All three athletes said their intention is to return to the track for the 5000m prelims on Thursday. Huddle ran both events in Beijing last year.

Favorites Advance in Men’s and Women’s 800m Semis

Boris Berian wasn’t leaving anything to chance in the men’s 800m semi-final, going out hard in 49.73 for the first lap. Keeping the lead down the backstretch, around the curve and into the homestraight, the Big Bear Track Club star held his own despite tying up in the final strides. With a time of 1:45.72, he was easily the fastest finisher of the round.

“I didn’t really want to go out THAT fast, but when I see that on the time I just said keep going, don’t slow down and use that momentum. It wouldn’t be smart to lose that spot so keep going,” Berian said. “I was [tying up] a little bit, but if anyone came up then I had a little bit left.”

If the race had been another five meters, Erik Sowinski, Cas Loxsom, and Isaiah Harris may have caught Berian. The trio all broke 1:46 with times of 1:45.82, 1:45.93, and 1:45.95, respectively.

Somewhat overlooked entering these Trials, Sowinski is comfortable where he’s at. He is the reigning World Indoor bronze medalist.

“I feel like I’m in the same position as last year,” he said, referencing when he made the World Championships squad. “I don’t really pay attention to anything outside of my race plan. Coach will sit me down and we’ll go through the same plan, be top three at 600, 700 and the last 100 we’ll see what happens.”

Clayton Murphy won a tumultuous second section, biding his time before striking 150 meters from the line. The former Akron Zip put himself in good position before sprinting away to the victory in 1:46.97, avoiding a tangle-up that involved Joseph White, Craig Engels, and Shaq Walker. Engels fell, got up and finished sixth in 1:55.40, but was advanced to the final by officials.

“I’m still adjusting to going out in 24 but I felt a lot better than I did yesterday,” said Murphy. “I just kept pushing to see what happened.

“I feel like if I’m there, I don’t like to get beat the last 100 meters. As long as I’m there with 200 to go I give myself a decent shot.”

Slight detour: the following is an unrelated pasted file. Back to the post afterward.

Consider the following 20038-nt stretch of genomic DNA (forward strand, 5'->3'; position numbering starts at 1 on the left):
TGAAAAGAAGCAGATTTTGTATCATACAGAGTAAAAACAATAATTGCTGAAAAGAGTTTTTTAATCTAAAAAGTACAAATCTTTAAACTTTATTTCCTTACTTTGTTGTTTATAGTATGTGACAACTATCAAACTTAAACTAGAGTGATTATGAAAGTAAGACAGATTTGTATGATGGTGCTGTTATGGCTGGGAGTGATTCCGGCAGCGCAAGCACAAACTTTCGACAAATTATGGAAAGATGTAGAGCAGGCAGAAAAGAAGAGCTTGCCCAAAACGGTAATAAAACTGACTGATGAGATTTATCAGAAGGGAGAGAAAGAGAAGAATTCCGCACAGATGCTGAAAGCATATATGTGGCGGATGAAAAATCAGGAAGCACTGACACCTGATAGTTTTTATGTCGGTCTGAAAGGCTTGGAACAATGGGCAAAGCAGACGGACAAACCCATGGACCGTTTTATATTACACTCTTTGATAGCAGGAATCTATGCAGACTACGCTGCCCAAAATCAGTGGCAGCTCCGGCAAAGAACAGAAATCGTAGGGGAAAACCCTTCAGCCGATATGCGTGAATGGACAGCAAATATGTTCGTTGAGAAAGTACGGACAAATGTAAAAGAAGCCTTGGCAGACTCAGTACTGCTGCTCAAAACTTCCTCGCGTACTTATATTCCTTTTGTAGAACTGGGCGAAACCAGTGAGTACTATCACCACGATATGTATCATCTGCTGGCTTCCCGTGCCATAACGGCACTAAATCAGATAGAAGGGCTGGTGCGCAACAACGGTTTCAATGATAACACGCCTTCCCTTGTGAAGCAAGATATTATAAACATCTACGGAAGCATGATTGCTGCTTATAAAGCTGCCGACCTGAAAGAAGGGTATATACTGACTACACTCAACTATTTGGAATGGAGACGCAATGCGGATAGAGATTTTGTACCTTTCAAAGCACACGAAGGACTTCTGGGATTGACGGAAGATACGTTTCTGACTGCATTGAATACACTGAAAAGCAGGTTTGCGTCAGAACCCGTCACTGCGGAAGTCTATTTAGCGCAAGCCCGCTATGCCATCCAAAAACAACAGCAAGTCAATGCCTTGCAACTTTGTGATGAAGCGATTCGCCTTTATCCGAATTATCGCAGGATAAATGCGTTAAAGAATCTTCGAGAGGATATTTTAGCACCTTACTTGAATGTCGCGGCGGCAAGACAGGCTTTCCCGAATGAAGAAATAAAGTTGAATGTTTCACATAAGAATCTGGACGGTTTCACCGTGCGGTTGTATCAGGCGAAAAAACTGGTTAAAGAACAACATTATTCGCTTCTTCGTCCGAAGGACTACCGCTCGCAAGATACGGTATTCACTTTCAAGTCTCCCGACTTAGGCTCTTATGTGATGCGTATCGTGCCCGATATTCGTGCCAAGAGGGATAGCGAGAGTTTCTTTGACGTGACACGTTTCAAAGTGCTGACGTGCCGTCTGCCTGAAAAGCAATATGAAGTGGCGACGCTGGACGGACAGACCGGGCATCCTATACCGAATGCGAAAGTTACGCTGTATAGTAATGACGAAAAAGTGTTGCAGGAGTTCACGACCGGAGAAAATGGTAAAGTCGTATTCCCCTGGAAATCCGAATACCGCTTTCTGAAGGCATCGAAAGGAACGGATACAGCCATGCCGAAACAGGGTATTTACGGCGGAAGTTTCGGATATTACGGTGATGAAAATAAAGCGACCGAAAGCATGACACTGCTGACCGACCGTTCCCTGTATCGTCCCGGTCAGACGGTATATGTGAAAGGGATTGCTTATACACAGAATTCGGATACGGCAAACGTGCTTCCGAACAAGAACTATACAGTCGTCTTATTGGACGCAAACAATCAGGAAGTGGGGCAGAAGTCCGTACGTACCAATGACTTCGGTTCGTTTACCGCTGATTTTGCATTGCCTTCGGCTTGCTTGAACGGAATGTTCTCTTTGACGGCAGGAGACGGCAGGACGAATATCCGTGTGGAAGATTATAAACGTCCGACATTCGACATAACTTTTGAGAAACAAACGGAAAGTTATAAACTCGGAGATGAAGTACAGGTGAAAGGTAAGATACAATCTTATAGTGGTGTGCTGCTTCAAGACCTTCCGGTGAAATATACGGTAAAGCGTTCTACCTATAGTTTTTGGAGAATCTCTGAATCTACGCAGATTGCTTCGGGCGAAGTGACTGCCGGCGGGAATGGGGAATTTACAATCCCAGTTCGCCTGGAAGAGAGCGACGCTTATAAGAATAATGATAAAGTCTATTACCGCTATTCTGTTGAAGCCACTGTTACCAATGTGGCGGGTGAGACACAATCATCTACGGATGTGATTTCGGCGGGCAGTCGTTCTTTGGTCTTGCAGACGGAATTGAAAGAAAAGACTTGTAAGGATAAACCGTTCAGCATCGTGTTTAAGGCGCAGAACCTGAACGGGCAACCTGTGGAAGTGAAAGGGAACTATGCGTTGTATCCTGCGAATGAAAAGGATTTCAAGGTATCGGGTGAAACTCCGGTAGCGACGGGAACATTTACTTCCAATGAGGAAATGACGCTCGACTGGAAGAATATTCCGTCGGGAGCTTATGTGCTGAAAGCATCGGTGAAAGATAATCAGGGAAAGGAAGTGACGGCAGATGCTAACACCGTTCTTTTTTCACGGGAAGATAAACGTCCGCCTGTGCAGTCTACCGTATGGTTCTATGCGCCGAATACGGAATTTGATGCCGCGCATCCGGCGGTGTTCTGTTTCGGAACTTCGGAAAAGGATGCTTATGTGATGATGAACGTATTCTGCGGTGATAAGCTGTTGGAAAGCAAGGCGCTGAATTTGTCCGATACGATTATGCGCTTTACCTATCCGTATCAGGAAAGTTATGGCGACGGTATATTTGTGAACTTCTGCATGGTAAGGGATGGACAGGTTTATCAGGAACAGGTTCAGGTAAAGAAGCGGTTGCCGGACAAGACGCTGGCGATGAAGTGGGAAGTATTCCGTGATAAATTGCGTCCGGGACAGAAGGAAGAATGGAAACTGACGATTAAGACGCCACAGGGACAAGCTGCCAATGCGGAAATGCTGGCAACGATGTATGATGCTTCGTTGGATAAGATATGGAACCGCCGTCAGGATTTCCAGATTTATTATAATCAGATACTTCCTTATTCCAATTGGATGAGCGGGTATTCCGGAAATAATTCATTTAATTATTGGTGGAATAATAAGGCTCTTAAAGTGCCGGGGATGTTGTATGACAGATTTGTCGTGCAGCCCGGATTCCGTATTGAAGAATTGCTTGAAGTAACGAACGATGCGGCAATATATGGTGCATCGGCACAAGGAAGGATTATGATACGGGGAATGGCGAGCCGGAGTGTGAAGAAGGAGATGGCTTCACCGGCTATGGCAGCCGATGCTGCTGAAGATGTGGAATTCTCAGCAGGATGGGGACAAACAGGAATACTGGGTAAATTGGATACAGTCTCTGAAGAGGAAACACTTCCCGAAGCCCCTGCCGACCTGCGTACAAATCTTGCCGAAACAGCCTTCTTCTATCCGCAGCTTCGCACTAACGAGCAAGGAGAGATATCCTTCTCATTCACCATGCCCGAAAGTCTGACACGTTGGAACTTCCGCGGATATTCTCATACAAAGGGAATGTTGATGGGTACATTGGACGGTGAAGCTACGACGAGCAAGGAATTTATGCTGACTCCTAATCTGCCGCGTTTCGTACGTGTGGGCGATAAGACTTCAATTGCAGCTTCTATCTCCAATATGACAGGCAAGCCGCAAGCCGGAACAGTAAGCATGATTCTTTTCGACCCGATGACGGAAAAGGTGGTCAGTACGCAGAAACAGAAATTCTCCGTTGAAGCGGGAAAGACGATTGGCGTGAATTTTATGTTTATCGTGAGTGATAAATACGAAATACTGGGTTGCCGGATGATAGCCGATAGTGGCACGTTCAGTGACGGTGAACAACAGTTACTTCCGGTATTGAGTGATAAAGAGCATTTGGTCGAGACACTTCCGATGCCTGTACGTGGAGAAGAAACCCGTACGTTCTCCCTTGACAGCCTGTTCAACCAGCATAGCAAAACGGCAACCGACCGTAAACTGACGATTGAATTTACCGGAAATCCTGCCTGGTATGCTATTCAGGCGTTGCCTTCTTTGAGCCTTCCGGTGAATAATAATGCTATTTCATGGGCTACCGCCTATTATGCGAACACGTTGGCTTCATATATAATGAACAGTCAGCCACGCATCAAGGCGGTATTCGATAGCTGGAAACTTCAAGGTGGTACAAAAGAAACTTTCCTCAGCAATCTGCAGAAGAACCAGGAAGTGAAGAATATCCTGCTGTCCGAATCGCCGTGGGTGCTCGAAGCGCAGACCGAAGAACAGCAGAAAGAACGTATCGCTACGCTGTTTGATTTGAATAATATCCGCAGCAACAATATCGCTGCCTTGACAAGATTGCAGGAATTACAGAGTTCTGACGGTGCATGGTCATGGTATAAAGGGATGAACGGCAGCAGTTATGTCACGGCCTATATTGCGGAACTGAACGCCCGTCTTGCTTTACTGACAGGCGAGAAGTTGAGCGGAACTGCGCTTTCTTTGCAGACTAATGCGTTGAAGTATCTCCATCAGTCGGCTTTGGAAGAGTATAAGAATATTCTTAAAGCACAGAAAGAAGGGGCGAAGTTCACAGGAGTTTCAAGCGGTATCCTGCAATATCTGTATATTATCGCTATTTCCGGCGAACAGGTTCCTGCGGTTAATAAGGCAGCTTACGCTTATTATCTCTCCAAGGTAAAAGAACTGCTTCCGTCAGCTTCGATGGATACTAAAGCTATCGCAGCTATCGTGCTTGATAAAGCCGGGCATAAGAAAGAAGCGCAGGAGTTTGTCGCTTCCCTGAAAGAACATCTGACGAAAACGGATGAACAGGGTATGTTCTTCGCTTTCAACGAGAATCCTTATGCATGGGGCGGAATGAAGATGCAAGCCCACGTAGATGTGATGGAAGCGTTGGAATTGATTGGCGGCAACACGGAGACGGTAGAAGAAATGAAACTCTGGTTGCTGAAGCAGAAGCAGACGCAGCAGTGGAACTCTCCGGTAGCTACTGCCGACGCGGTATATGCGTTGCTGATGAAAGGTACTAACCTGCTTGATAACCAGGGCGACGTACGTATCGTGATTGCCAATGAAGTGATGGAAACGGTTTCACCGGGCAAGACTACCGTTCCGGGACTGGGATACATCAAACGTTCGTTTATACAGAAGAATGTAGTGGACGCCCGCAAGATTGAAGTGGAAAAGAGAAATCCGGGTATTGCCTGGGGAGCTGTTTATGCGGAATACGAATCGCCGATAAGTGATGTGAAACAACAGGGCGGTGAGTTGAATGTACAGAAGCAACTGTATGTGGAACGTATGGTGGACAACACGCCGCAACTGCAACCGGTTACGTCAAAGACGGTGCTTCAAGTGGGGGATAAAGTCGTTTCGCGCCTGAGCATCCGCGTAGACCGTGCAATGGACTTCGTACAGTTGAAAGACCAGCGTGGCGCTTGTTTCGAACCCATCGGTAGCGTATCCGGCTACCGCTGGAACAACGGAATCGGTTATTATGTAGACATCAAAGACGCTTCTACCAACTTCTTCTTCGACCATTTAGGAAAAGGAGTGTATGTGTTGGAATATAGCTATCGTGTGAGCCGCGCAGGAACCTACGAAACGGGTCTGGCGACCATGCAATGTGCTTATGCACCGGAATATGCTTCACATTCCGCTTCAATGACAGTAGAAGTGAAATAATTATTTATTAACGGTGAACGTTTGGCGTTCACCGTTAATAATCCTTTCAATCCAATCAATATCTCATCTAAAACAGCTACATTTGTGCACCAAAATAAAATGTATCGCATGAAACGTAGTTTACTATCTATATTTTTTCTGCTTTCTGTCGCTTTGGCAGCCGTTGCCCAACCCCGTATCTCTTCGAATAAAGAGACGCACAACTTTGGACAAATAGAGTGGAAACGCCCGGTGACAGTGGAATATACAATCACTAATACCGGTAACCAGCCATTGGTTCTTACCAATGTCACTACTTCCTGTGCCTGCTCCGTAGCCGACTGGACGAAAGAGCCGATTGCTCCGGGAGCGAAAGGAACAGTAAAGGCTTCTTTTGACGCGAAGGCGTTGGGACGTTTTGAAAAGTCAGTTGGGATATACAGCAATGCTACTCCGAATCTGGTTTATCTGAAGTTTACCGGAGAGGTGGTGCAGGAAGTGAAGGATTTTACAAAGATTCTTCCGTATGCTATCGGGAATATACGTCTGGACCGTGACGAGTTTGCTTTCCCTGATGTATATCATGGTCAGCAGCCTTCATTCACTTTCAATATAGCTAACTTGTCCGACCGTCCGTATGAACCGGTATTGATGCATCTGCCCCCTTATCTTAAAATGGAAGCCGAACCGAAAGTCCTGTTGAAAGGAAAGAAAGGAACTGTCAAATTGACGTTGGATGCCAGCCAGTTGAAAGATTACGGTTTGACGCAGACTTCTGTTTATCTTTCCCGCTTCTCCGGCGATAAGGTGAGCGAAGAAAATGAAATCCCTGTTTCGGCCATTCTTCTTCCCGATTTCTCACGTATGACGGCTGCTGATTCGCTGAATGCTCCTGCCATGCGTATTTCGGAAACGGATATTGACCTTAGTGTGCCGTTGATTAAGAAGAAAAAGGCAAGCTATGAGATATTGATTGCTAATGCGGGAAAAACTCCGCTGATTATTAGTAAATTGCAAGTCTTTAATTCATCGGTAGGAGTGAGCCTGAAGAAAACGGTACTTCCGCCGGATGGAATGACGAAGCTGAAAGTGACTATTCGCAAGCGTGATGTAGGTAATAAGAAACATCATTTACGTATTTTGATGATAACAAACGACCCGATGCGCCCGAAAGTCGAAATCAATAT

Brenda Martinez sent a message to the women’s 800m field that she’s not messing around, winning her heat in 1:59.64 ahead of Molly Ludlow (1:59.81) and Alysia Montano (2:00.20). Though Ludlow and Montano led at the bell, Martinez moved hard on the backstretch and shifted into the pole around the curve.

“Any time I do the rounds I race to win just to be safe. You don’t want to take the last couple spots because someone can just take it,” said Martinez, the clear winner. “I know I have to be aware of where they are at. I didn’t want to be too far away from the front and I wanted to be on the outside, not break my rhythm, and felt good with 250 and that’s where I wanted to be aggressive and push.”

Martinez knows that it’ll take a fast time to make the top three in the final, and wanted to get the legs moving today. She feels confident in her ability to close and seeks her first Olympic spot.

Ajee’ Wilson and Kate Grace went one-two in the first section, running 2:00.81 and 2:00.94. Chrishuna Williams was third in 2:01.29, while Chanelle Price was sent packing after her fifth place spot (2:01.94).

Stay On Topic

Breathtaking Highlights from the U.S. Olympic Trials

Competitor Staff / July 11, 2016

The U.S. Olympic track and field team bound for Rio de Janeiro was determined at the July 1-10 U.S. Olympic Trials in Eugene, Ore. Capacity crowds witnessed record-setting performances, thrilling victories and heart-breaking failures. Some new, young stars arose, but some legendary champions dug deep and finished in one last blaze of glory.